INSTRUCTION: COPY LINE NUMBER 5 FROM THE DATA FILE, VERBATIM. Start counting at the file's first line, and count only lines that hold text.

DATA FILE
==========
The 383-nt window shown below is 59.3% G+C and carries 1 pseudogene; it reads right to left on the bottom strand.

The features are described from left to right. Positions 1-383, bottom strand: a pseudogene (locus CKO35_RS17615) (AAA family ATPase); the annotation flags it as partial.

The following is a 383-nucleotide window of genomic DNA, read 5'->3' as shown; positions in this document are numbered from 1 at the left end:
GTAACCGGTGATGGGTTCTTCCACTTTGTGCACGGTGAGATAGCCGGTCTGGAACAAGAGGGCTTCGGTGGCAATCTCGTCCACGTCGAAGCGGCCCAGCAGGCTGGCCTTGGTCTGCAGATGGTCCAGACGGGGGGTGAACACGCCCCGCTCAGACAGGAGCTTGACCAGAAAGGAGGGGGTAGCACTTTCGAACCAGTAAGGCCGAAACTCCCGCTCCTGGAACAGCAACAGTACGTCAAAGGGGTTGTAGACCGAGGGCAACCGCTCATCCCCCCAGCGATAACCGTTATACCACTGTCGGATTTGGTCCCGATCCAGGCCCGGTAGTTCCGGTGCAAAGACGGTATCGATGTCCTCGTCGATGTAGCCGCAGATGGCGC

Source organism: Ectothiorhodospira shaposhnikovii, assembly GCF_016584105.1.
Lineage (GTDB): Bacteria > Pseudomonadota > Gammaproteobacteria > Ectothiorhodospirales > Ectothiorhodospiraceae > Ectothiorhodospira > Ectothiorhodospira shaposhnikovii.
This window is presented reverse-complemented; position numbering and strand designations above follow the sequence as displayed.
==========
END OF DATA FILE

Source organism: Ectothiorhodospira shaposhnikovii, assembly GCF_016584105.1.